Need some help with floppys


Frequent Poster
My parents gave me 9 floppy discs all labeled rescue disk and the number disk. I've never seen any floppys like this but they say that they have files backed up on it.

Anyway the last time I tried to open the files it was some kind of unknown file type and it just had 000 as the file extension. I was wondering how I could figure out how to get the files.

Plus to add to the frustration everytime I put it in the floppy reader it says "The disk in drive :/B is not formatted. Would you like to format it now?"

I HATE THIS MESSAGE!!!!!!!1 :evil3: :evil3: :evil3: :evil3: :evil3: :evil3:

Now I can't even get into the floppy disk. I haven't tried booting from it yet but I'll try that next.

So anyone know what a rescue disk is?
Don't call me retarded, but are the files meant for Windows and not a Mac?
Actually I tried using winrar to open it or do anything with it but now luck. I was thinking that they were the boot discs for an os, but I wasn't sure if it was made with windows or some software. I did try to boot them into a pc to load the os but no luck.
Why does it matter? What's on them is probably completely irrelevant nowadays anyway.
XCVG said:
Why does it matter? What's on them is probably completely irrelevant nowadays anyway.

Yea, I agree. If they are indeed rescue disks for an anti-virus program I doubt they'd be of any use to you or have any relevant information on them.
Shoot, I remember those! I actually made a couple for my Win98 PC! They held configuration settings, so if your computer crashed, the last working configuration would be booted. It's like saving a blueprint of your cars engine, and then taking it apart and building it into something else, so if it doesn't work, you could switch back to the last configuration that worked (i.e. an engine will never make a good paper aeroplane AFAIK)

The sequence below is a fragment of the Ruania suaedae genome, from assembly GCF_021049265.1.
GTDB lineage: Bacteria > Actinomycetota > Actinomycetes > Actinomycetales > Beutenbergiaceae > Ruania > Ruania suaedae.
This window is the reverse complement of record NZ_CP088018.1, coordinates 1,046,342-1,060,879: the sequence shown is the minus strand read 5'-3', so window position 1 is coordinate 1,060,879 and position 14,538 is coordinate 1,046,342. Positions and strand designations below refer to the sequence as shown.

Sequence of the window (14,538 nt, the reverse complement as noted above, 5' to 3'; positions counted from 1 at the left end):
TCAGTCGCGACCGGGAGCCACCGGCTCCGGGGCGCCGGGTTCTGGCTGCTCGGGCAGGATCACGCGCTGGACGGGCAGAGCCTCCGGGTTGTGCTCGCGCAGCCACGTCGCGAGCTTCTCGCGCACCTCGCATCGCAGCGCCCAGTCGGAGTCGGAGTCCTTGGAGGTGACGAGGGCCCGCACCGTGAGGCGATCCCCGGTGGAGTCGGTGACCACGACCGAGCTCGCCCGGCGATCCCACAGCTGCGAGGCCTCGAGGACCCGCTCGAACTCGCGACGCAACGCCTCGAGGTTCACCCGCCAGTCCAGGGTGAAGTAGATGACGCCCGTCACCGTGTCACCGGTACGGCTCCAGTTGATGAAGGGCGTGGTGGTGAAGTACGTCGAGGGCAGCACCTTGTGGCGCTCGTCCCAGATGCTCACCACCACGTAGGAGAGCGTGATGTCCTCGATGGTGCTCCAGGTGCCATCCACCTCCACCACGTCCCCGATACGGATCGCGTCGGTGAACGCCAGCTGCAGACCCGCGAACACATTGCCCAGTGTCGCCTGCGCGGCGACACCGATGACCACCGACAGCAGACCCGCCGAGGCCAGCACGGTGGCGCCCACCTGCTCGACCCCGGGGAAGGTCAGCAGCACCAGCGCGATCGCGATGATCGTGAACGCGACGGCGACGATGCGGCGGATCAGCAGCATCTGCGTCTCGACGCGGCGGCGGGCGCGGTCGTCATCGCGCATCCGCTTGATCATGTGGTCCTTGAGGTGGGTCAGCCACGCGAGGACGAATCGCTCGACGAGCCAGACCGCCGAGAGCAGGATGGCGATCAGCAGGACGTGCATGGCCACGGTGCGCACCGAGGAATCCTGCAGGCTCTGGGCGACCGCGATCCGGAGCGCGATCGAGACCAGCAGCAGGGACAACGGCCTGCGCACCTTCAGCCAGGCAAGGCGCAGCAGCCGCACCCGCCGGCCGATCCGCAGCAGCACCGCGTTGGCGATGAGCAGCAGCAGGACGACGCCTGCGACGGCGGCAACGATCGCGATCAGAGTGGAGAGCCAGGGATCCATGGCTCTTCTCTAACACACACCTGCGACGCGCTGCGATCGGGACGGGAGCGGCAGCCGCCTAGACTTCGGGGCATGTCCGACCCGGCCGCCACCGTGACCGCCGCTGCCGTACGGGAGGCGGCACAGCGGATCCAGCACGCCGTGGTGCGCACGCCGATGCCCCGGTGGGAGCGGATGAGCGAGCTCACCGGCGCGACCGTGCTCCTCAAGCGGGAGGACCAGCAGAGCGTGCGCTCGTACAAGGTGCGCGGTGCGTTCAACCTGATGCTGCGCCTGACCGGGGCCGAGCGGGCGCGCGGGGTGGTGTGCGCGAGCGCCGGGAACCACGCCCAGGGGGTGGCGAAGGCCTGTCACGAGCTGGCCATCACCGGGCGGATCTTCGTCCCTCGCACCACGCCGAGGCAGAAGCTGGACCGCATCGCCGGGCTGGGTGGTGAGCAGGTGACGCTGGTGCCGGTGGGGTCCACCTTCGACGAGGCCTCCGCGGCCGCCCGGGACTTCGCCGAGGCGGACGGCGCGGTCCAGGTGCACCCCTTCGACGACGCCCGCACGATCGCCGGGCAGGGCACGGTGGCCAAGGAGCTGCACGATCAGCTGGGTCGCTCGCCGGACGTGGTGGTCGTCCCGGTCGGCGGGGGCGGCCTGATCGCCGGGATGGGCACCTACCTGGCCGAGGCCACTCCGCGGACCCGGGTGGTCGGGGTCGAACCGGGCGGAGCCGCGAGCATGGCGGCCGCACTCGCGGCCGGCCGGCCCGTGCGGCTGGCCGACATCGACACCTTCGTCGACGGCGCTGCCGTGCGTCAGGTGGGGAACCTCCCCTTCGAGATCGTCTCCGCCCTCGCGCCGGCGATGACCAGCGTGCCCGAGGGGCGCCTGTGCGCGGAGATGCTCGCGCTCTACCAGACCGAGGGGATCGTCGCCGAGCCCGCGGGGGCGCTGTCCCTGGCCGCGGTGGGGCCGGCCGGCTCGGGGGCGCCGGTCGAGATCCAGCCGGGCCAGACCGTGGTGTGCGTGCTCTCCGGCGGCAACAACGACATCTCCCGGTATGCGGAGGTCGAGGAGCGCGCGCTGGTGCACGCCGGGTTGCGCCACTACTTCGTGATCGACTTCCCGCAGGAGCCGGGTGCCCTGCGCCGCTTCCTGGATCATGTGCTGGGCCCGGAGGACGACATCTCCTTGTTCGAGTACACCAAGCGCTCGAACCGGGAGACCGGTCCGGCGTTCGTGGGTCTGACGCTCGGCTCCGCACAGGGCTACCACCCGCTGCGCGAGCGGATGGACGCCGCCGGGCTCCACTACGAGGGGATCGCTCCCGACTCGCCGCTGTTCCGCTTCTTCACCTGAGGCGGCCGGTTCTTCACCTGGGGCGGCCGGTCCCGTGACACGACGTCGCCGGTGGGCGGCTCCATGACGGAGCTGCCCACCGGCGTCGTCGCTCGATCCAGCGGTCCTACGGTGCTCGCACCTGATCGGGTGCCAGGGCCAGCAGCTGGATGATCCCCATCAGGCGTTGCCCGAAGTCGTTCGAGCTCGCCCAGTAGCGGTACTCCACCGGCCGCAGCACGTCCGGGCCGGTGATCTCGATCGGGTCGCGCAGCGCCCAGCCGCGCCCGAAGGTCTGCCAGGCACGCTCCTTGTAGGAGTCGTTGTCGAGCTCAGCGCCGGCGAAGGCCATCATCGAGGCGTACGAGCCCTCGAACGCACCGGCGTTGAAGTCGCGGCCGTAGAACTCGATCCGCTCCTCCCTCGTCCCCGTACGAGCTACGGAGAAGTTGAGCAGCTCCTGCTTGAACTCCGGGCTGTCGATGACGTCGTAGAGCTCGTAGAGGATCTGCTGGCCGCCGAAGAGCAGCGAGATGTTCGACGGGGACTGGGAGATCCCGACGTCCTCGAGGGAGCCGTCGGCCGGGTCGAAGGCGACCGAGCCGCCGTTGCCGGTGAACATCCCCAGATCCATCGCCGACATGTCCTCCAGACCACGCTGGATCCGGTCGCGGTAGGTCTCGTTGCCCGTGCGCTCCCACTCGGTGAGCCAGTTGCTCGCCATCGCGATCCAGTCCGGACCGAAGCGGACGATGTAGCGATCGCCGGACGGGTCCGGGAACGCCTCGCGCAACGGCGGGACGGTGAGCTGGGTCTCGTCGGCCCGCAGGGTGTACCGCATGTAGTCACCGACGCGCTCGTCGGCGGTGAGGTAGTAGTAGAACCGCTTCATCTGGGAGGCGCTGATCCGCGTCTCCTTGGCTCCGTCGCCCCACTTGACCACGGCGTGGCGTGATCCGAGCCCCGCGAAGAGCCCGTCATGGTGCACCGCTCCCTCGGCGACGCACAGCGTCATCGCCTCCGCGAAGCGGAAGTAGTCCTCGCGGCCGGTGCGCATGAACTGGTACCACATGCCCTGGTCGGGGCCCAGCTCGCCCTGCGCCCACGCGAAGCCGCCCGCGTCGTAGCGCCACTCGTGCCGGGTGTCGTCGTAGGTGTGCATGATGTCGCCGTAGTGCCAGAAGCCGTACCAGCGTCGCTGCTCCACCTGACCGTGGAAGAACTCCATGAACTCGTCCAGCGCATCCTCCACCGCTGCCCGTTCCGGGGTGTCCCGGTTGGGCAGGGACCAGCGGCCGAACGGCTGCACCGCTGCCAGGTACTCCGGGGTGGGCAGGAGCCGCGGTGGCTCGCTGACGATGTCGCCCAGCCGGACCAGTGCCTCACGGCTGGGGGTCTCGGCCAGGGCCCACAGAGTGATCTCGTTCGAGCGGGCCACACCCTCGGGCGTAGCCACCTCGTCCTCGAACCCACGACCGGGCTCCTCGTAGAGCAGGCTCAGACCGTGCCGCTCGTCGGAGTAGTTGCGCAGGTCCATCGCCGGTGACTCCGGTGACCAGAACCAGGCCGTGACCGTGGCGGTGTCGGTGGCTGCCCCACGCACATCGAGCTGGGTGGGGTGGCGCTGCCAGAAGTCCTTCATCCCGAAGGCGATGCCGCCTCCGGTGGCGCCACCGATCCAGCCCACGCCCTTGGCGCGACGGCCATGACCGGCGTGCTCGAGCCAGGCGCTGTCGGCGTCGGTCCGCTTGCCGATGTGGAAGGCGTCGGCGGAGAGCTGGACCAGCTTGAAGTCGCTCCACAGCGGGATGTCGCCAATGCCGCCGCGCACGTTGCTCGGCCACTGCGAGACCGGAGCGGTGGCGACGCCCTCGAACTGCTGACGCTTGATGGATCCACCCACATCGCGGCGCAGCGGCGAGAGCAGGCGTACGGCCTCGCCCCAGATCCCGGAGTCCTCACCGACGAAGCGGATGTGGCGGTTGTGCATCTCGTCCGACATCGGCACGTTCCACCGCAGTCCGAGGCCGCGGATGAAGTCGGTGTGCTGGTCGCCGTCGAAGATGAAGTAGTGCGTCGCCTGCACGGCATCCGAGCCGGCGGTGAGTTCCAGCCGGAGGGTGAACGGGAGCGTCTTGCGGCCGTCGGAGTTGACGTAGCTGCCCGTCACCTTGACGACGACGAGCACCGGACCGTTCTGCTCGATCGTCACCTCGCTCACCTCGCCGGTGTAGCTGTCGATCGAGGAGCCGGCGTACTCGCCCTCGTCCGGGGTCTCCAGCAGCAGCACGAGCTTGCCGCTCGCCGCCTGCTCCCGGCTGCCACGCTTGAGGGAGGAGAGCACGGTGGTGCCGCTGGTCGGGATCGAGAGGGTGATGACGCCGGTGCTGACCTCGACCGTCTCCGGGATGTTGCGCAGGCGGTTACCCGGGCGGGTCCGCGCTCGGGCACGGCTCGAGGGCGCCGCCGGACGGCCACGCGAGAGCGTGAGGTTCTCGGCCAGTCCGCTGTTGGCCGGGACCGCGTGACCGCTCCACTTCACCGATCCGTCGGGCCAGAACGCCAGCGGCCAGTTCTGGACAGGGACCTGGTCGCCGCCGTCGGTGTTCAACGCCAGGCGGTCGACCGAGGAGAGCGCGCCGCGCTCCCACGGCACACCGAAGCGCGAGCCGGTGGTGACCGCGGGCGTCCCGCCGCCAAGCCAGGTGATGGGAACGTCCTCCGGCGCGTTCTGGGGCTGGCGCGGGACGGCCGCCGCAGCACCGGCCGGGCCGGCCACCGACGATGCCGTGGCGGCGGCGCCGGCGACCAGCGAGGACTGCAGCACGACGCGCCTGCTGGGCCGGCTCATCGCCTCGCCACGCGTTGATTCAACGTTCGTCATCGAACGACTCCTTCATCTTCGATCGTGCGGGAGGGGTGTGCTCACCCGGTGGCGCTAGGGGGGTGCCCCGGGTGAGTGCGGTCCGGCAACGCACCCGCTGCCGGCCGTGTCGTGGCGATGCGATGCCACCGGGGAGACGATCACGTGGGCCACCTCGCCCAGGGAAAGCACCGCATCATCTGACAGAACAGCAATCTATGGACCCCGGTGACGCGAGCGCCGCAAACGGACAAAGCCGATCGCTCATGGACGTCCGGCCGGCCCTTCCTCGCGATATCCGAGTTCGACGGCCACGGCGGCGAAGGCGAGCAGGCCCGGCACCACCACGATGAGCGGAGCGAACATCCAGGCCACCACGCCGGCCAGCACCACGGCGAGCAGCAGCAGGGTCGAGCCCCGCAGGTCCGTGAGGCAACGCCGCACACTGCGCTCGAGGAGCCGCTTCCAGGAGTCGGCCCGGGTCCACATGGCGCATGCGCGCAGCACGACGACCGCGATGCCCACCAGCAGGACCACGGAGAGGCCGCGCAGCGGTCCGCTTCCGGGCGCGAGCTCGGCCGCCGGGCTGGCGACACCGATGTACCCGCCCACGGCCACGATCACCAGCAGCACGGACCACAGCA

It's my parents office documents actually, some of them are actually important. But still, that doesn't matter anymore. They don't even work anymore. Now my mom has to retype all of the documents.

Since I told them this they want to regularly backup the files onto a hard drive where the files will actually be reachable. So I was wondering how I would go about getting a network storage device to back everything up. Like a 1TB network hdd. I've never actually used one before so I wouldn't know how to get one to work.

Actually I'm just going to get a 1TB hard drive and back it up manually. When my parents originally backup the computers onto floppys they thought that the floppys would last them a long time. Does anyone know how to clone a hard drive? Not make an image of it, so make it so that if you switch the hard drive with the cloned one it would work exactly the same way. Like the same computer. I don't think just dragging everything into the hard drive to the clone really works. :confused:
Thanks to the wonders of modern OS authentication and anti-piracy efforts, you can not do that. :(

You should just back up, then you can recover your documents if you need to, the OS is not that important.
Guess that means that I have to reinstall all of the applications then too. :evil2: Well at least the hard drive shouldn't fail THAT often.
When I was browsing Modretro as a guest, I saw the file extension "000" and my mind immediately thought of "DRVSPACE.000" Boy, I remember years ago when I had 50 floppies on my desk with that file on it. Used that file all the time. :awesome:

Anyway, what program created this 000 file is DriveSpace. I used this on a Windows 98. It is a full-disk compression program that "compressed" the contents of the floppy as hard as it can. Then to use it, you mount the 000 file and it gets recognized with all the files. Data is compressed and decompressed on the fly and then it *cough* guesstimates the compression ratios of the files you put in. It may say 35MB of free space on the floppy (!!) but put a 2MB zip file that can't be compressed and watch as the estimated free space shrinks and complains it's full. Put in TXT files, however, and I held 2.5MB of text in a single floppy. Handy, no?

You'll have to find a 98 machine that has drivespace. Then you can open it from there. Once opened, get the files. Fast. A single bad sector on the floppy renders the 000 file useless.